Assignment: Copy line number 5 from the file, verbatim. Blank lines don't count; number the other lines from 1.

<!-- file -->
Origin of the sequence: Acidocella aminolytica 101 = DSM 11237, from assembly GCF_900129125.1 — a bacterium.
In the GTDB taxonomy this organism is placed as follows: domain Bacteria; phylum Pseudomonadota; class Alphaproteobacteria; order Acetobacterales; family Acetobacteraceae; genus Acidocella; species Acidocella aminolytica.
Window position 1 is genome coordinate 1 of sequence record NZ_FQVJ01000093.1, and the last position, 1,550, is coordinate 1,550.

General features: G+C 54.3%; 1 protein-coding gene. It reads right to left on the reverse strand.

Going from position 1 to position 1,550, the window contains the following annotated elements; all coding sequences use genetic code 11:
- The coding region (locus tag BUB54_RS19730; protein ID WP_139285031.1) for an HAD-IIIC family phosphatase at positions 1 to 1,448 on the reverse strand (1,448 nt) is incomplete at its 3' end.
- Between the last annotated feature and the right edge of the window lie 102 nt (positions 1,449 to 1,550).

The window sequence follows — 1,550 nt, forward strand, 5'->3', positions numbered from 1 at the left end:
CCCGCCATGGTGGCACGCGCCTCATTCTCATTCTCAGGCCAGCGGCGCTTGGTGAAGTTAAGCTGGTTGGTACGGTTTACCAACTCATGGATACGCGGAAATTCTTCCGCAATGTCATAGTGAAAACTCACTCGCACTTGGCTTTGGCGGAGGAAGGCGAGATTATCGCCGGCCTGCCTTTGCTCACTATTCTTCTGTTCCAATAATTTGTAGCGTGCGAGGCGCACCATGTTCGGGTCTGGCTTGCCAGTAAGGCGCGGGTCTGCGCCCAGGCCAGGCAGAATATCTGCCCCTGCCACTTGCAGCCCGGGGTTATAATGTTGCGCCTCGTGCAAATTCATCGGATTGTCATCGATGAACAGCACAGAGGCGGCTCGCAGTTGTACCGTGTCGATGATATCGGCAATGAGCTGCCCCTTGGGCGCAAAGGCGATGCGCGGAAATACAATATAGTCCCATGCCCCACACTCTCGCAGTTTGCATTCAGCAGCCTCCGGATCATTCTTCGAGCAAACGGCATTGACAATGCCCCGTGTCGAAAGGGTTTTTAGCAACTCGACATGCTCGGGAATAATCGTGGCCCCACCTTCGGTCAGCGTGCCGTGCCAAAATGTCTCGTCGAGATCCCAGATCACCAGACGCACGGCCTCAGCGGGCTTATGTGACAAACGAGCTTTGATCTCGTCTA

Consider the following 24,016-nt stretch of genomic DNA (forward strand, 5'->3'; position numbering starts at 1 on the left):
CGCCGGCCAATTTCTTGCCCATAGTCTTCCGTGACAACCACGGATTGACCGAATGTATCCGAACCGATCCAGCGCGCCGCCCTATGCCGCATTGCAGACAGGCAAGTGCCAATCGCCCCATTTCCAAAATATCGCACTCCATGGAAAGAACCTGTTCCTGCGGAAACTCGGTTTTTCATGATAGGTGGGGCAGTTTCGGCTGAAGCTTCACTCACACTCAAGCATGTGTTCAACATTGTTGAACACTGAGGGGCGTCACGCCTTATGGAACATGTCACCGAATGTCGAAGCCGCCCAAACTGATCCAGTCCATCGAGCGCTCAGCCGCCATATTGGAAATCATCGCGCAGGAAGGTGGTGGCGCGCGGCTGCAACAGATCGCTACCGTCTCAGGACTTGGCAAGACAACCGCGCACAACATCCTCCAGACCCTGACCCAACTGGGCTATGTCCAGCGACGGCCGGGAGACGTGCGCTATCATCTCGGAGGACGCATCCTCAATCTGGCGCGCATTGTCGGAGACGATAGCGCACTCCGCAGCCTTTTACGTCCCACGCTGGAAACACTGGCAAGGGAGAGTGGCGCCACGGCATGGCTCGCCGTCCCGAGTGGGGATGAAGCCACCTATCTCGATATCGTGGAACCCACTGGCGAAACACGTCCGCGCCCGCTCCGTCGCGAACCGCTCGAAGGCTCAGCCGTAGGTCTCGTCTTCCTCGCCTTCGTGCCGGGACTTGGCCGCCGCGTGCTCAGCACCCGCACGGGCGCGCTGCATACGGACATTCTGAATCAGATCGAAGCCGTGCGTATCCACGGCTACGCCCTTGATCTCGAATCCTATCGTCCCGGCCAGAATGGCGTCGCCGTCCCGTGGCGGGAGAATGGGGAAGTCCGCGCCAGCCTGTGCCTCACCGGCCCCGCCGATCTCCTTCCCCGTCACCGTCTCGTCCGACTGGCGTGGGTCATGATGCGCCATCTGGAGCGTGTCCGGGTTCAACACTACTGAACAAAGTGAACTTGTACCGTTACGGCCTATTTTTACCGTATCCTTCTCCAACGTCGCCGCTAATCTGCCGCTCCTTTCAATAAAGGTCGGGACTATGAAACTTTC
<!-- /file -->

Going from position 1 to position 1,550, the window contains the following annotated elements; all coding sequences use genetic code 11: